Expedited drayage, airfreight helps Sovos tackle ocean congestion

Date: Friday, May 20th, 2022
Source: Supply Chain Dive

Dive Brief:

  • Sovos Brands is using airfreight and expedited drayage to overcome port congestion and mitigate the impact of packaging constraints, executives said during a Q1 earnings call.
  • Sovos, the owner of brands including Rao’s pasta sauce and Noosa Yoghurt, expedited drayage in a bid to grow overall volumes and get as much product as possible “off the boat,” CFO Chris Hall said in the call. The company incurred more in demurrage and drayage costs as a result.
  • Packaging constraints also pushed the company to airfreight in materials. Sovos is seeing “intermittent outages on certain packaging materials, such as trays, foil and lids,” President and CEO Todd Lachman said on the May 4 call.

Dive Insight:

Congestion and raw material constraints have Sovos taking greater control over its supply chain. Beyond relying more on airfreight --which has become a common method for shippers to ensure goods are delivered faster — the company is also establishing more manufacturing in the U.S. to avoid potential shipping disruptions.

Sovos is domesticating production of Rao’s sauce with a plant in Alma, Georgia, that’s a “mirror facility to what we have in Italy,” Lachman said in a March earnings call. The facility, now operational, will serve as a key supplier of Rao’s sauce and reduce the company’s exposure to higher import costs.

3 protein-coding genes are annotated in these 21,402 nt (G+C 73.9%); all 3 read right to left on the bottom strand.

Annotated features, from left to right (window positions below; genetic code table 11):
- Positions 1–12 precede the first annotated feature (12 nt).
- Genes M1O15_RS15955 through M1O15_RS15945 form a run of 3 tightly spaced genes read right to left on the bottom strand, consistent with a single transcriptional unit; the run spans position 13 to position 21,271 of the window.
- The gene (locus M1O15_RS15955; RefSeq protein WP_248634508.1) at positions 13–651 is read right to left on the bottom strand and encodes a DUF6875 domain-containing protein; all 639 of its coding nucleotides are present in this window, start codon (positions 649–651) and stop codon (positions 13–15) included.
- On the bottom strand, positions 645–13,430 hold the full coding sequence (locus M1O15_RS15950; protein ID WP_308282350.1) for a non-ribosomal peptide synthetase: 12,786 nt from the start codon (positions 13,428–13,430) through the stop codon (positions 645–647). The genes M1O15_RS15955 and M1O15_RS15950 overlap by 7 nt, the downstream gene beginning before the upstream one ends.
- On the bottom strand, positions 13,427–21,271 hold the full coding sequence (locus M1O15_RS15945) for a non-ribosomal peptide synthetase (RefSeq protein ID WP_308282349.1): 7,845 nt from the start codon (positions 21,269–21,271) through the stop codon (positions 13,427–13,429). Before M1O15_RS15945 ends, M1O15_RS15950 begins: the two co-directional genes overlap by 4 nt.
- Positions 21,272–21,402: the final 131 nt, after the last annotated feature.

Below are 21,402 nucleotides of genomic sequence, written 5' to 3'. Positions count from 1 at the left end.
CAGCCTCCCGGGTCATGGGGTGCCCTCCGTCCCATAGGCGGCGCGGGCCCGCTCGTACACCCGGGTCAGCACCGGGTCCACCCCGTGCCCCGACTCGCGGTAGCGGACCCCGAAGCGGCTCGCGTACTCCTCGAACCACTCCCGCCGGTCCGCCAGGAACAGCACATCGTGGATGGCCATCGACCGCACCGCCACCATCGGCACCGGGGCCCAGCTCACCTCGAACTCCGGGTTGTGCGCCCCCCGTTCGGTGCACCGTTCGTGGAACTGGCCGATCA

“An advantage again of having the Alma plant up and running is we’ve been much more selective on the rates we pay whether to expedite shipments or not,” Hall said. “We won’t need to as much as we may have had to in the past because we’ll have that local production.”

Sovos is also moving waffle production from Belgium to the U.S. in the second half of 2022 to “provide meaningful long-term savings as well as greater control over the supply and quality of our product,” Lachman said during the Q1 call.

Even as Sovos works to wield greater control over its supply chain, the company is still contending with a lack of raw materials and hiccups within its domestic supply chain. A March tornado damaged an Austin, Texas, facility owned by the company’s primary dry pasta supplier. And the Noosa brand faced “increasingly frequent” disruptions in the supply of packaging materials including lids, foils, pouches and trays, according to Lachman.

Sovos estimates it lost $3 million to $5 million in Q1 sales. The company has already raised prices on two-thirds of its portfolio, and plans to increase prices across the remainder of its brands by the end of Q2.

“We will work tirelessly to ensure supply and protect our profitability in this ever-involving, highly inflationary environment,” said Lachman.

 

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